Washington State Ferries partnering with Seattle Maritime Academy to address worker shortage

SEATTLE — Washington State Ferries says a worldwide shortage of mariners is to blame for long wait times for customers and reduced service on multiple ferry routes.

But now they’re working with a local academy to solve that problem.

Students at Seattle Central College’s Seattle Maritime Academy train in classrooms, aboard vessels and in state-of-the art engine room and Captain’s bridge simulators.

About one-in-four of WSF’s current engine room employees graduated from the maritime academy.

“Engine room employees are a part of ferry operations that a lot of people don’t know exist, yet they’re absolutely vital to ensure the largest ferry system in North America can safely serve the people of Washington,” said WSF Chief of Staff Nicole McIntosh. “The jobs can pay more than $60 per hour and once on board there is a clear career path.”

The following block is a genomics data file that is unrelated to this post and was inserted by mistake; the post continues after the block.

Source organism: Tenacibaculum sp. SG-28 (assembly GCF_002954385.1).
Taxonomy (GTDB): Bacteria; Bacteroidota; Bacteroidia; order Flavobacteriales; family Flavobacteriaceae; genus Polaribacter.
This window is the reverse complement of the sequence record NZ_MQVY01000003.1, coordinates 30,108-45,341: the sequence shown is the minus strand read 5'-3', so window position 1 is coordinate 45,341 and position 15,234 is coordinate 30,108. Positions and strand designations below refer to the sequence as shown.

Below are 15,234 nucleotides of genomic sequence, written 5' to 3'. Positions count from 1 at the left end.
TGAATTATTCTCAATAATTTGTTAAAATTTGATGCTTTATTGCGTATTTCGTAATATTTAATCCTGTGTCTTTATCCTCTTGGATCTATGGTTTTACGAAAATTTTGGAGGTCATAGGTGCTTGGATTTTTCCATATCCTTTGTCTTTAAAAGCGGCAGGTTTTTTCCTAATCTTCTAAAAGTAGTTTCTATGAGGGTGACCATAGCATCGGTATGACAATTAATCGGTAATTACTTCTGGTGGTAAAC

As 20% of workers in the local maritime industry are within five years of retiring, WSF is encouraging women, people from communities of color and other underrepresented groups to consider maritime training and careers.

“There’s huge demand for merchant mariners, not just at Washington State Ferries, but across the entire industry,” said academy Associate Dean Dale Bateman. “We offer a fast-track program to train the next generation of mariners. Students in the marine engineering technology unit can graduate and be on the water in as little as a year.”

The academy offers a 90-day paid internship at sea with the state ferry system and says tug and shipping companies are also in urgent need of their graduates.

Anyone interested in joining a WSF engine room crew is encouraged to attend one of the academy’s monthly public tours and information sessions which take place on the second Tuesday of each month.